What should I do, in light of this information?

Once again, part of the answer to this question depends upon you and what you value in your professional life and career. However, I have a multi-pronged strategy for how you can take advantage of it, and consequently, make the most of it:

  • Be open to opportunity, including hearing about a new employment opportunity if one is presented to you.
  • Be proactive and not reactive, which means don’t wait for good things to just “come to you,” because you’ll find out the hard way that they won’ as much as you would like.
  • Network as much as you possibly can, because every one of the sources I listed above also indicated that networking is a prime way to find out about opportunities available in the “hidden job market.”
  • Don’t let fear and/or uncertainty to rule your decisions.
  • Don’t allow yourself to become too comfortable.
  • Don’t become enamored with maintaining the status quo.

If you want to know about the Animal Health jobs or Veterinary jobs that exist in the marketplace, then you should want to know about ALL of the jobs that exist . . . not just the ones that are posted online.

The advantages of building a relationship with an experienced recruiter

One more thing that you could do is align yourself with an experienced Animal Health recruiter or Veterinary recruiter who has a history of helping professionals just like you. First and foremost, you should do so because executive recruiters and search consultants have access to the “hidden job market.” When employers choose not to advertise their jobs online, they instead hand those jobs directly to an experienced recruiter and say to them, “Find the best candidates for us!”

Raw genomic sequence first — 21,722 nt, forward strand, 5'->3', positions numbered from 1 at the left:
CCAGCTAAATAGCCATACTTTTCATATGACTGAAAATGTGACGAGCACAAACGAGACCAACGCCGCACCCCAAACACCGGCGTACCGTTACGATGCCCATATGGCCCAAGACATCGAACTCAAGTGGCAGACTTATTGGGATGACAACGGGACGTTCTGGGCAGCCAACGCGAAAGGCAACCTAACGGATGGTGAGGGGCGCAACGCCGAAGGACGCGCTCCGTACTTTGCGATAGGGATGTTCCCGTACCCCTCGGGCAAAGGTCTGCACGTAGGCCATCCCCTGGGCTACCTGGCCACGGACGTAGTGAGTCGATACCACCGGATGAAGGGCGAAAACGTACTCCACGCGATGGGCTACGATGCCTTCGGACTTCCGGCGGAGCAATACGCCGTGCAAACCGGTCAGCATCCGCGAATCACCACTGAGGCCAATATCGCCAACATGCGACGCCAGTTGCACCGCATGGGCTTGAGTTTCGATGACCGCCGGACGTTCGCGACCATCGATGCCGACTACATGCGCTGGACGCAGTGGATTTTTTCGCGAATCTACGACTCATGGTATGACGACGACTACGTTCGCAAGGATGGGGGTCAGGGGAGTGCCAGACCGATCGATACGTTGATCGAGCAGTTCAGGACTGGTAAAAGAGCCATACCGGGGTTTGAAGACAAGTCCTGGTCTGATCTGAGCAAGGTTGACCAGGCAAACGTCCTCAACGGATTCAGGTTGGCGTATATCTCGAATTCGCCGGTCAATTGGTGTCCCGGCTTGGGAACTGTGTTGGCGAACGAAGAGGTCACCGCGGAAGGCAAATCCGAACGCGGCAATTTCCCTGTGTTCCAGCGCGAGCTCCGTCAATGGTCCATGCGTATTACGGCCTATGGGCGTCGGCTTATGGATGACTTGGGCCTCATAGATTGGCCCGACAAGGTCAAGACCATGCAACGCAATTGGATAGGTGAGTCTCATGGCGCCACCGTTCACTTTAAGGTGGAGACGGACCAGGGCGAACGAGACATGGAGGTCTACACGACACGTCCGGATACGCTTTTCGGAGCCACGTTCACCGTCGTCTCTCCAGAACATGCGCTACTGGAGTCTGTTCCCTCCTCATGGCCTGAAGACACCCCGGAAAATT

Second, recruiters have inside knowledge about these employers. They know about the company culture, they know about the management and leadership, and they know about the history and vision of the organization, among other things. A recruiter who has a relationship with you, will share this information with you, and they can give you an advantage over other job candidates who are being considered for the position.

Third, recruiters know what it takes to find and then land the job of your dreams, so that you can grow your career the way that you want to. We at The VET Recruiter can help you do all of these things, starting with the Animal Health jobs and Veterinary jobs that our clients have asked us to fill with high-quality candidates.

I encourage you to create a profile and/or submit your resume so that you will be considered when appropriate job opportunities open up.

We help support careers in one of two ways: 1. By helping professionals to find the right Animal Health jobs or Veterinary jobs, and 2. By helping to recruit top talent for the critical needs of Animal Health and Veterinary organizations. If this is something that you would like to explore further, please send an email to stacy@thevetrecruiter.com.